During the western church’s Holy Week, the Armenians give Anglicans access to the Abraham Chapel in Jerusalem’s Church of the Holy Sepulchre for an afternoon Eucharist. That liturgy is not possible this Holy Week because the chapel is part of the church’s extensive renovation project. The church in the Old City enshrines Calvary and the empty tomb.
Naoum said it is a special experience to spend Holy Week where those events took place. “As one of the clergy here puts it, the history of salvation unites with the geography of salvation,” he said. “Those dimensions are important for the people of this place. It is not taken for granted. Those dimensions are real.”
Later at the Church of the Annunciation in Nazareth, Franciscan priest Peter Hughes made the same point as he explained the centuries of ruins that were uncovered as the current church was built in the 1960s, a continuation of centuries of enshrining the grotto where the Archangel Gabriel appeared to Mary. The excavations have yielded parts of a first-century building in which some members of what was then a sect of Christ-following Jews worshipped, a later basilica and the church built by the Crusaders.
“The interesting thing in the Holy Land, in terms of our ministry, is to show that [the centuries of] continuous Christian devotion are also supported by physical archeological evidence.”
“They knew something,” Curry agreed. “There’s a reason they were doing it there.”
Naoum said, “The challenge is how much we can keep that sacred” so that the week’s liturgies and other events remain acts of worship rather than performance.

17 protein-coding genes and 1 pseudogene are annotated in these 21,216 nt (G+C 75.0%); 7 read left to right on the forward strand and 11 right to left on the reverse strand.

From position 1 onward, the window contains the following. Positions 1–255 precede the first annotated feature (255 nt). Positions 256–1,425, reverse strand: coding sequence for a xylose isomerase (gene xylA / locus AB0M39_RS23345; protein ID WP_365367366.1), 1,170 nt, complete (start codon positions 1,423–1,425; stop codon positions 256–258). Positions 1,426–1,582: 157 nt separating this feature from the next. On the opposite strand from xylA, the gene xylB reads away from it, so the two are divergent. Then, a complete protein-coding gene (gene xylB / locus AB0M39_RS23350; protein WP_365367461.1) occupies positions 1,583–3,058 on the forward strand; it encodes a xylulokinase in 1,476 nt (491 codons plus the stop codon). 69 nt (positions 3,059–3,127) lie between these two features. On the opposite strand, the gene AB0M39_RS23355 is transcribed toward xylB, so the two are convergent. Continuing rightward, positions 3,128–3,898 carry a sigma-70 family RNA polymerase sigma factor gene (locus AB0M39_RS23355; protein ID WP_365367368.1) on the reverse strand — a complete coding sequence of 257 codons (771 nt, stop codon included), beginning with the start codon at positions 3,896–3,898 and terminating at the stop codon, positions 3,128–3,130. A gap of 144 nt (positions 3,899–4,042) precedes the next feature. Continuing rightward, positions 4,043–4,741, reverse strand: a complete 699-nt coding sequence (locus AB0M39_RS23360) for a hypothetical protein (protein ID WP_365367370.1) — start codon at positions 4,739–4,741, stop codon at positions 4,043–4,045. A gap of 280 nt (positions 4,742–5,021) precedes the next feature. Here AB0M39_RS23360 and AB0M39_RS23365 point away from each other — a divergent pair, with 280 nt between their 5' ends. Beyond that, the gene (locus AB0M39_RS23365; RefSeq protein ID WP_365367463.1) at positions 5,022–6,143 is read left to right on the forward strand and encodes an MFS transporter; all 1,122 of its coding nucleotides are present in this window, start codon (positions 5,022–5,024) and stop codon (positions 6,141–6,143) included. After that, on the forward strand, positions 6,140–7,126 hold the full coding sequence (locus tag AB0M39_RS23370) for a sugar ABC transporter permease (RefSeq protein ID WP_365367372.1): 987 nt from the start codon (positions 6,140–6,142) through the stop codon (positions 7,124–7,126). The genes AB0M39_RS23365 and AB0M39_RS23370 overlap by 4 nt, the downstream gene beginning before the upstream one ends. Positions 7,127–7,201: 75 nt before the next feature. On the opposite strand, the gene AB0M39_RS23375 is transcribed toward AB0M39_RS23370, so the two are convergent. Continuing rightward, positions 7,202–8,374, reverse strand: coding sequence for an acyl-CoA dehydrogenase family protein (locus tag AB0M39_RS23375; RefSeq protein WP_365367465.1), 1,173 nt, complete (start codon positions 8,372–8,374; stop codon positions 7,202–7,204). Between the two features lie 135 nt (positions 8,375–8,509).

“It is a gift and we need to keep it holy,” he added.
Still, religious tourism is part of the Holy Land economy, and at Christ School, the group heard from two 10th graders, Sham Abuliel and Luna Khoury, and their teacher, Yemen Rock, about an Android app they and eight other students have developed as a mobile guide for pilgrims in Nazareth. They plan to market the app, in part, by selling chocolate bars, called Nazareth Chocolate, whose wrapper will have information about the app. It will also soon be available in the Apple App Store, Rock said.
Curry was in the fifth day of a Holy Week pilgrimage to the Holy Land. Previous ENS coverage of his travels can be found here. Dawani invited Curry to make a Holy Week pilgrimage through the Holy Land.
The presiding bishop is accompanied by the Rev. Charles Robertson, canon to the presiding bishop for ministry beyond the Episcopal Church; the Rev. Margaret Rose, Episcopal Church deputy for ecumenical and interfaith relations; the Rev. Robert Edmunds, Episcopal Church Middle East partnership officer; and Sharon Jones, Curry’s executive coordinator.
– The Rev. Mary Frances Schjonberg is interim managing editor of the Episcopal News Service.